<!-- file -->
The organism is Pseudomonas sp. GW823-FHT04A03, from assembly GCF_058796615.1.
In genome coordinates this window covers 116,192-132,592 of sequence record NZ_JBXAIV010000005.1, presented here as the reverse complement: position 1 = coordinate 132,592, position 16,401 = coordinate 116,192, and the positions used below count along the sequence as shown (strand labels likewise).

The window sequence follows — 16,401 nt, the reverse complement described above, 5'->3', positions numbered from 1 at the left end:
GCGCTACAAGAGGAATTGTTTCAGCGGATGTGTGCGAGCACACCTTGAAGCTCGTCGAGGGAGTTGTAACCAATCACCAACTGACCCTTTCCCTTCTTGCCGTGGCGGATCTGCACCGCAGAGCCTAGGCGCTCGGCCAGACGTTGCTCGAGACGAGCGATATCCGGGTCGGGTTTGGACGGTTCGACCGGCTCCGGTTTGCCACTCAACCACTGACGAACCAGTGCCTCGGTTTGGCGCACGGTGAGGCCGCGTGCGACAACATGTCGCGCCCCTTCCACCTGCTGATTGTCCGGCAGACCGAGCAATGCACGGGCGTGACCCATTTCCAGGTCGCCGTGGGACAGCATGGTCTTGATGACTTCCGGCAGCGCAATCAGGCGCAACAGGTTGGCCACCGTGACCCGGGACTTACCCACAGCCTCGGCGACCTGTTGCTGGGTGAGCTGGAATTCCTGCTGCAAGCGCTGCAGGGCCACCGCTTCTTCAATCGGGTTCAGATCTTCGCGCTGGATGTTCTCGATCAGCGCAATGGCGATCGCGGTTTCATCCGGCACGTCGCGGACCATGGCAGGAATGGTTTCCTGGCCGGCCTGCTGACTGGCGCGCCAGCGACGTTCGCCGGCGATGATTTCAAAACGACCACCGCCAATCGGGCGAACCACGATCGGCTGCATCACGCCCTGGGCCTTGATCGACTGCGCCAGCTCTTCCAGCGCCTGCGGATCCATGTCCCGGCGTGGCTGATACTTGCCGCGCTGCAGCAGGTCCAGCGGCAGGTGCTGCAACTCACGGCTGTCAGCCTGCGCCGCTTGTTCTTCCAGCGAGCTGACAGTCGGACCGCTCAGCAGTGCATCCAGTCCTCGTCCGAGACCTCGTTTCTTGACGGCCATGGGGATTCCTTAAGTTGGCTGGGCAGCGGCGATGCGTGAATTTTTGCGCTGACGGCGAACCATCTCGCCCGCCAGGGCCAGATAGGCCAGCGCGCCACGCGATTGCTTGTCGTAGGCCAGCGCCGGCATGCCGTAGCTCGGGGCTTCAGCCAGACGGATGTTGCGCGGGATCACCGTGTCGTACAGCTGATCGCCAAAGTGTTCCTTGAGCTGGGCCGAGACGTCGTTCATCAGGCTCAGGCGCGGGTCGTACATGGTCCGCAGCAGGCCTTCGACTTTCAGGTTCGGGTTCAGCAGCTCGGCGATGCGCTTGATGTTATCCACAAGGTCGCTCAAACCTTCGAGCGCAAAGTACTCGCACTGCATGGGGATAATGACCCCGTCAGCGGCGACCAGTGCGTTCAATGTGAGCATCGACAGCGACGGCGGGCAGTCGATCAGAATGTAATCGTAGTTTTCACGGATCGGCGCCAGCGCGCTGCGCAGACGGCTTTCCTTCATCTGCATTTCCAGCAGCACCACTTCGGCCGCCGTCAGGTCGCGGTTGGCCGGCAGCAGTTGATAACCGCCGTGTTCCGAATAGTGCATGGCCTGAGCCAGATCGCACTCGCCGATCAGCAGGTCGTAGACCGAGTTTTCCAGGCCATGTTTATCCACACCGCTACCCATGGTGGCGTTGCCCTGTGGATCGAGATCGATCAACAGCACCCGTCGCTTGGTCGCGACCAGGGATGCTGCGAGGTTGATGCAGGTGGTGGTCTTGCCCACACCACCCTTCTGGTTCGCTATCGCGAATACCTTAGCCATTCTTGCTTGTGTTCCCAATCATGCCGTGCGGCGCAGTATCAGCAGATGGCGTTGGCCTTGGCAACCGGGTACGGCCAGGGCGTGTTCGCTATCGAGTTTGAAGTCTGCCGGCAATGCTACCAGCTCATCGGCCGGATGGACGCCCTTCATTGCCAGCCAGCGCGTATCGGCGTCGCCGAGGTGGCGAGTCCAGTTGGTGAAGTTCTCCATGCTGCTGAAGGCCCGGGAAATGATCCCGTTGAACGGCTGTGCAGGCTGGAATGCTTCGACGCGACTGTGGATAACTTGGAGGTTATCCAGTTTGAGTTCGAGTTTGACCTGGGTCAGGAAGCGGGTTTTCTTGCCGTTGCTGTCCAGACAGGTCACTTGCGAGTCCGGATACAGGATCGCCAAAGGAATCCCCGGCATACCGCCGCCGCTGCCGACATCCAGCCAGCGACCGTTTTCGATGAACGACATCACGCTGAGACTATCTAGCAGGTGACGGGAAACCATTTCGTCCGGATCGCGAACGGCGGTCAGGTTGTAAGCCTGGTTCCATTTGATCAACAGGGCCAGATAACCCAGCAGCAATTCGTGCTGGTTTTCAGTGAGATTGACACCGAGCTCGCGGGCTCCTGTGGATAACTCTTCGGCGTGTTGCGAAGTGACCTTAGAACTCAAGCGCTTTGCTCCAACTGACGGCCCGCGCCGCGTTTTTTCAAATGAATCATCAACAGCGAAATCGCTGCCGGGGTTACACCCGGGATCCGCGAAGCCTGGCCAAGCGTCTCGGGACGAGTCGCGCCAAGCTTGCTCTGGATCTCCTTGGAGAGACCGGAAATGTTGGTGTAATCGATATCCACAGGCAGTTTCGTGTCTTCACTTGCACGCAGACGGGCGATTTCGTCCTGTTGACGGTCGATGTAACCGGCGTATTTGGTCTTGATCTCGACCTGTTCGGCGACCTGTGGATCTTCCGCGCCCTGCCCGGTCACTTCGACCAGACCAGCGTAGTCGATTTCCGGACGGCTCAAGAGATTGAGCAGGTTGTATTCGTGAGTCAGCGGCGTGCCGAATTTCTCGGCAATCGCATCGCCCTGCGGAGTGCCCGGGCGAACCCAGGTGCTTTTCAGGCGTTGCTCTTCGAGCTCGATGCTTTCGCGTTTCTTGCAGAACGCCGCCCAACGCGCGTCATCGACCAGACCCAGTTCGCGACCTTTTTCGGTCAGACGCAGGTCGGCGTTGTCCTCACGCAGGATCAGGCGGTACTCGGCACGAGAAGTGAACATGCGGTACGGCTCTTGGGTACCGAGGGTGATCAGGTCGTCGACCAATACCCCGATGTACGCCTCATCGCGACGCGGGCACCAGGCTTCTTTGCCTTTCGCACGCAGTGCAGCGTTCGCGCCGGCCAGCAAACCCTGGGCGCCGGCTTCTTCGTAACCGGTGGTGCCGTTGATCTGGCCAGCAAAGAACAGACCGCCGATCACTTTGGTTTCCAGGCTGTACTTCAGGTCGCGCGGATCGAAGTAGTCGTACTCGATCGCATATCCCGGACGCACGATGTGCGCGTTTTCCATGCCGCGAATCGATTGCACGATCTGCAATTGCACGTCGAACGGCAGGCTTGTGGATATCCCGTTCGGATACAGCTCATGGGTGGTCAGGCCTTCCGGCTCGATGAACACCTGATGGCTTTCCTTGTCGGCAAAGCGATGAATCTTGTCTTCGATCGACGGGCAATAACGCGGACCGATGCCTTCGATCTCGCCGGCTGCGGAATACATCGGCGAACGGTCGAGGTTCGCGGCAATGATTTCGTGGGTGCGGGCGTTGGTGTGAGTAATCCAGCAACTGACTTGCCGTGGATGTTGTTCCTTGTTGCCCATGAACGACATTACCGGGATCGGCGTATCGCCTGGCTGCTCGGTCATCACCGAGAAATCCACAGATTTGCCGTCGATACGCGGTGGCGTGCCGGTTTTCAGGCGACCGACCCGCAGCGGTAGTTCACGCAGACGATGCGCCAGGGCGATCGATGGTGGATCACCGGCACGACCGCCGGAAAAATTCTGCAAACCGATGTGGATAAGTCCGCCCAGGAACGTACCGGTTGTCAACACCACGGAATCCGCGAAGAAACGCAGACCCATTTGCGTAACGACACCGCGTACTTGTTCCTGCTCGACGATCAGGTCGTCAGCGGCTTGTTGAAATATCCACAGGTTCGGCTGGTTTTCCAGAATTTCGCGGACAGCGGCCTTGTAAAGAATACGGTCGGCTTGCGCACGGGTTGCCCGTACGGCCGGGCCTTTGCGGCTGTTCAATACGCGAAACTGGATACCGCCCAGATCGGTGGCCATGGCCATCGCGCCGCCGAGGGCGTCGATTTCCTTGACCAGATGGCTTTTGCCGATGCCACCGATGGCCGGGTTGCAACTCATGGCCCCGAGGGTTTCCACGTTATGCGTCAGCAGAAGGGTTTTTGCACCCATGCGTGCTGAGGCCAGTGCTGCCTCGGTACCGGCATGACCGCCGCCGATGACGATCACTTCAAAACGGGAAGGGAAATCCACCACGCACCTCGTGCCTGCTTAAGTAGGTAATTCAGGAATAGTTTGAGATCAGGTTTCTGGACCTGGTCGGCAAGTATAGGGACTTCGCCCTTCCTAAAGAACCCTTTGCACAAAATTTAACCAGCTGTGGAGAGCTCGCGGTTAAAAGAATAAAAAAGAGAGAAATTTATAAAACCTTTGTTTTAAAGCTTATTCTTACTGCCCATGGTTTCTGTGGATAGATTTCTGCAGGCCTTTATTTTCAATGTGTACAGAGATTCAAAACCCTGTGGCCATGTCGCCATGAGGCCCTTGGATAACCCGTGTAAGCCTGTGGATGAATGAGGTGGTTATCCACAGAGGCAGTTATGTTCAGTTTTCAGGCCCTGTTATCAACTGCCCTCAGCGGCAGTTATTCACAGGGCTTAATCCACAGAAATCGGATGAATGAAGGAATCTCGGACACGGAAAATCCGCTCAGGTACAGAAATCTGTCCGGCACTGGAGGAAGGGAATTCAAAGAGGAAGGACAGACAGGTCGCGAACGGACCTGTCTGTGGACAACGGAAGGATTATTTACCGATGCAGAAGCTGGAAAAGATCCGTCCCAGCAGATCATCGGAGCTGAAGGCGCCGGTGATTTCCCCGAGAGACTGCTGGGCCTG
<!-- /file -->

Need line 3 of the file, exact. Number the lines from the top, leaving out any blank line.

The window sequence follows — 16,401 nt, the reverse complement described above, 5'->3', positions numbered from 1 at the left end: